From the Hugo and Nebula Award–winning author of Strange Wine: A gritty memoir of life in NYC that
became the basis for a Hitchcock TV drama. This audiobook also includes Ellison’s Children of the Streets.
Hemingway said, “A man should never write what he doesn’t know.” In the mid
-fifties, Harlan Ellison—kicked
out of college and hungry to write—went to New York to start his career. It was a time of street gangs, rumbles, kids
with switchblades, and zip guns made from car radio antennas. Ellison was barely out of his teens himself, but he took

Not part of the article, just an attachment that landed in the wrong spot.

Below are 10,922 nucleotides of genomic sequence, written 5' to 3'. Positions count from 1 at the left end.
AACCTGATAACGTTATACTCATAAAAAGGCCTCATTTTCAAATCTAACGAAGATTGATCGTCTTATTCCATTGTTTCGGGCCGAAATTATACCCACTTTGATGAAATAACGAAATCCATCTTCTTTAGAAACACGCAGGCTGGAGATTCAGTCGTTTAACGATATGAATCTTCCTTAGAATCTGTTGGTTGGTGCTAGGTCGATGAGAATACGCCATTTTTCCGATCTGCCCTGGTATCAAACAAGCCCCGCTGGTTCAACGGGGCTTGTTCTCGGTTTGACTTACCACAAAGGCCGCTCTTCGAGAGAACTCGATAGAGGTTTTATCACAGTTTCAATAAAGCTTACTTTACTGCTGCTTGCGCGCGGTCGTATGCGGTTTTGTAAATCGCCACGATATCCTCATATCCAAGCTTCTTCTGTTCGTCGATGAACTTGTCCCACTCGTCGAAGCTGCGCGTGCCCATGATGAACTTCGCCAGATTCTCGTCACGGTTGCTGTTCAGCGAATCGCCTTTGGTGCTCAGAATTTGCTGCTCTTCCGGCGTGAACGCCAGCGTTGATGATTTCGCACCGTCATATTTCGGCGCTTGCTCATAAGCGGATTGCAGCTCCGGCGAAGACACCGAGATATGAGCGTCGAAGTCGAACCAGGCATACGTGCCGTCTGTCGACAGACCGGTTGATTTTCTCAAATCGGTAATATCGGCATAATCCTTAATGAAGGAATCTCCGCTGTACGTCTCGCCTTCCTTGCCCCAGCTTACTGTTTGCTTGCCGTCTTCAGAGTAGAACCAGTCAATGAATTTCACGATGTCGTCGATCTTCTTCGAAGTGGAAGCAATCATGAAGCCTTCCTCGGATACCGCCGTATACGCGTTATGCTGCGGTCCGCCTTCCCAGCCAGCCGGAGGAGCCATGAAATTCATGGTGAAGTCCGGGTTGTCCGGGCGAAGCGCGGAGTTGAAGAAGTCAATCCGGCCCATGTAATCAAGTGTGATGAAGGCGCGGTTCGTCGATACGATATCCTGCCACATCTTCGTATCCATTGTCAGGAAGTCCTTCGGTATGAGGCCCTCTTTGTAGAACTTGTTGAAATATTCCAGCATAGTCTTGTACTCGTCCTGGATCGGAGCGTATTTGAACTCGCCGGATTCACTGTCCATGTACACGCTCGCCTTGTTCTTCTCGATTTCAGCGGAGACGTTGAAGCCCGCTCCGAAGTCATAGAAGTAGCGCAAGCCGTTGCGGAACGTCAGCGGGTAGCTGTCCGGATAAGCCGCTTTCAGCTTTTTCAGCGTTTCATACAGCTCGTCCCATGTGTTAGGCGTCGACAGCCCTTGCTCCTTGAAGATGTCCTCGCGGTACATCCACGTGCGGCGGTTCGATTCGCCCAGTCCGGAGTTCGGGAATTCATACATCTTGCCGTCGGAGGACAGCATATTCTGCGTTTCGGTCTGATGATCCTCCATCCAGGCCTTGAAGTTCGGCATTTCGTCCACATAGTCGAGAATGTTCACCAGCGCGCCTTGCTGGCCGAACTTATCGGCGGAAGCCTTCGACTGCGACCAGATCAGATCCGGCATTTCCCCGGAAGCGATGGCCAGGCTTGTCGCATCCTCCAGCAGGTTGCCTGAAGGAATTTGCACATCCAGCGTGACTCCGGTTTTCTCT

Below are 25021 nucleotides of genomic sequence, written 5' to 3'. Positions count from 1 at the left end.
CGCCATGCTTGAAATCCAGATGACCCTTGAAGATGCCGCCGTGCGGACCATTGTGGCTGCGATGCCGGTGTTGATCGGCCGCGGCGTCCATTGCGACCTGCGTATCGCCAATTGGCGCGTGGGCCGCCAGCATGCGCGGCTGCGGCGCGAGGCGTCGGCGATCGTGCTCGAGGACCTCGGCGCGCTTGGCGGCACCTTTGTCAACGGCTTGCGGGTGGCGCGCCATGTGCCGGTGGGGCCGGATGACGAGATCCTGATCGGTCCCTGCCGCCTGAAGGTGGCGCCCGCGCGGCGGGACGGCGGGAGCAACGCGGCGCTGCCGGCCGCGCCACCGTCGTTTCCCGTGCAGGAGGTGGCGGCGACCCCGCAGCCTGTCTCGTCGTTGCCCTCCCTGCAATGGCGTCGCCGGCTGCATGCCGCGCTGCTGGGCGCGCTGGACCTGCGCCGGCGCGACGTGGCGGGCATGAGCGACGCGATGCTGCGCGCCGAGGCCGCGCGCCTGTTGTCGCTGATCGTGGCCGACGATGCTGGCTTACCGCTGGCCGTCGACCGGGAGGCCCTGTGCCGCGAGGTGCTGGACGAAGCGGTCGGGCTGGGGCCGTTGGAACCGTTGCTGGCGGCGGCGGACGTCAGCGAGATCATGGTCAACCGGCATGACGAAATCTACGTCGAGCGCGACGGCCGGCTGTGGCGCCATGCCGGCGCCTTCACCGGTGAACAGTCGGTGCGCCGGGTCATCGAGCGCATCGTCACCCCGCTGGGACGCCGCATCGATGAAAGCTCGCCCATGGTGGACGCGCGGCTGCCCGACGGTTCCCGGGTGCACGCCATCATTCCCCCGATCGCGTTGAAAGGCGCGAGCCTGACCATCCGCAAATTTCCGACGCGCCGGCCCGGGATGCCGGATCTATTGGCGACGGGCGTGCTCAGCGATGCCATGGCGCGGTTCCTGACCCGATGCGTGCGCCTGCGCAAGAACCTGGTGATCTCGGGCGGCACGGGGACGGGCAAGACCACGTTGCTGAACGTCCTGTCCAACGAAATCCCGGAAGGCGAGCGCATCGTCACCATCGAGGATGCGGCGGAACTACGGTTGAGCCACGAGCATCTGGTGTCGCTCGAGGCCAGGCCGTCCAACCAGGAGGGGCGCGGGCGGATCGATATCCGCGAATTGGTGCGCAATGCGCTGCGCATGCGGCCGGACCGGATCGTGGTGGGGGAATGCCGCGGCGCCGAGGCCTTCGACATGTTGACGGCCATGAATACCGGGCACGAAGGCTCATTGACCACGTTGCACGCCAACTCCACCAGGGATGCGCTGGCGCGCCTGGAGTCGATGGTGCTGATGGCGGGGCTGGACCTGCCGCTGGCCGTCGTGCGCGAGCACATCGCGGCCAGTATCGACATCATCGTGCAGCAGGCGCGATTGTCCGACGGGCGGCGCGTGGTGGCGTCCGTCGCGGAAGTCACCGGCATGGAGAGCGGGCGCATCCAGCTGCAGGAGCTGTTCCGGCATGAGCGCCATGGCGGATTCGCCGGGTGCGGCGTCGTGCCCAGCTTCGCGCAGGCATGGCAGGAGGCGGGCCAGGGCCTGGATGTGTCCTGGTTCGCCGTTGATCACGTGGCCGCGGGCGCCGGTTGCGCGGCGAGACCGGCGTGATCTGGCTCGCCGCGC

a phony name, moved into Brooklyn’s dangerous Red Hook section, and managed to con his way into a “bopping
club.” What he experienced (and the time he spent in jail as a result) was the basis for the violent story that Alfred
Hitchcock filmed as the first of his hour
-long TV dramas. This autobiography is a book whose message you will not
be able to ignore or forget.
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by Harlan Ellison
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